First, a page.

The New Republic

Edgar Kellog has quit his job in corporate law to pursue a career in journalism, which lands him in the lower Portugal region of Barba. Barba has landed on the world map after the aptly named terrorist group SOB (Os Soldados Ousados de Barba) began blowing up planes and malls in the name of Barban independence from Portugal. Edgar is hired as a foreign correspondent to replace the infamous Barrington, who has vanished. Barrington, Edgar quickly learns, is the kind of man that Edgar has despised his whole life. The charismatic man whom everyone adores not matter what, who lives in a bubble of popularity and good luck. Aside from reporting on the political turmoil in Barba, Edgar is also charged with discovering what became of Barrington.

In Lionel Shriver’s new novel (a blessedly less cerebral book than We Need To Talk About Kevin), she has created a vividly tumultuous world of political terrorism and irreverent journalism that ably represents our contemporary world. The novel was originally written almost ten years ago; but, due to current global events, was forced to wait for a more appropriate time to publish a book that looked upon terrorism so irreverently. If you’re tired of hearing (or reading) about terrorism: fear not. This novel casts a disparaging look at terrorism and the journalism—and journalists—who perpetuate it.

In Edgar’s quest to uncover the truth about Barrington’s disappearance, he uncovers far more than the bargained for. Faced with a choice between revealing well-kept secrets and inevitably returning to obscurity or perpetuating those secrets and becoming the popular boy he so yearns to be: Edgar faces a dilemma.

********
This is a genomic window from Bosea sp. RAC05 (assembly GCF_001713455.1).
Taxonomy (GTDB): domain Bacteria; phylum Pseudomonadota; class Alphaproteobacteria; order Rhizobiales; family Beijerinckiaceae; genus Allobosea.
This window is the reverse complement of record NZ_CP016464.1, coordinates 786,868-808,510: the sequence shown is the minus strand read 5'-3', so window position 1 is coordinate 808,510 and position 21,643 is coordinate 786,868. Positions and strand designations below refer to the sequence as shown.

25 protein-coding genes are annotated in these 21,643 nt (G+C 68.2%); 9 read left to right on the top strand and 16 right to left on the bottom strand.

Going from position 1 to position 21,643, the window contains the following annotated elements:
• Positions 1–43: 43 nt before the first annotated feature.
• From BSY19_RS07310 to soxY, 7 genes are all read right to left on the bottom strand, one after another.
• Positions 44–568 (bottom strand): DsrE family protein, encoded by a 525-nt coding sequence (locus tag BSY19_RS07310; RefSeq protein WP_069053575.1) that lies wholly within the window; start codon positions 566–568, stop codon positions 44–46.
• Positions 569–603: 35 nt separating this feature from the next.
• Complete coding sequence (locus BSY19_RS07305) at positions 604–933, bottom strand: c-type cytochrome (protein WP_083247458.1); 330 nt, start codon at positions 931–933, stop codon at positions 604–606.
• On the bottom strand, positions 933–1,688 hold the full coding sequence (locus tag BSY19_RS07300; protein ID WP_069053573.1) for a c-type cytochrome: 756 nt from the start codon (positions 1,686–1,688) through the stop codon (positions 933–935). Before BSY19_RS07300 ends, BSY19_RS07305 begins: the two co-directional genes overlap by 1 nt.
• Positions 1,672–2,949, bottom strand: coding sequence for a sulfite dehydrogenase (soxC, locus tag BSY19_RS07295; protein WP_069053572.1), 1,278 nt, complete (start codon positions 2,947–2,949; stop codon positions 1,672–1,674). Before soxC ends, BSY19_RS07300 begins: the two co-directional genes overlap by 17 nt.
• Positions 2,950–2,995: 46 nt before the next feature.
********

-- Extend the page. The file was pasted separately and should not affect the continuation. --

The stakes escalate at a perfect pace, making the novel a truly engaging read. Shriver balances the political drama with Edgar’s personal struggles flawlessly. The reader never feels too drudged down in Portugal’s issues, and Shriver’s tone makes it humorous when it could be oppressive. Edgar makes for a likable protagonist, even when doing despicable things. His past grudges, which he wears like a heavy backpack, are ones that many can sympathize with; and his sharp—if derisive—view of his environment is easy to agree with.

As she did in Kevin, Shriver has written another engaging novel that is nearly impossible to put down. She is a master of plot and tone and pacing—a refreshing read when so many contemporary novels feel overlong or wayward in storytelling. Shriver has the ability to interest the reader in the book’s subject even if it seems incredibly dull. The New Republic is definitely a book worth checking out.

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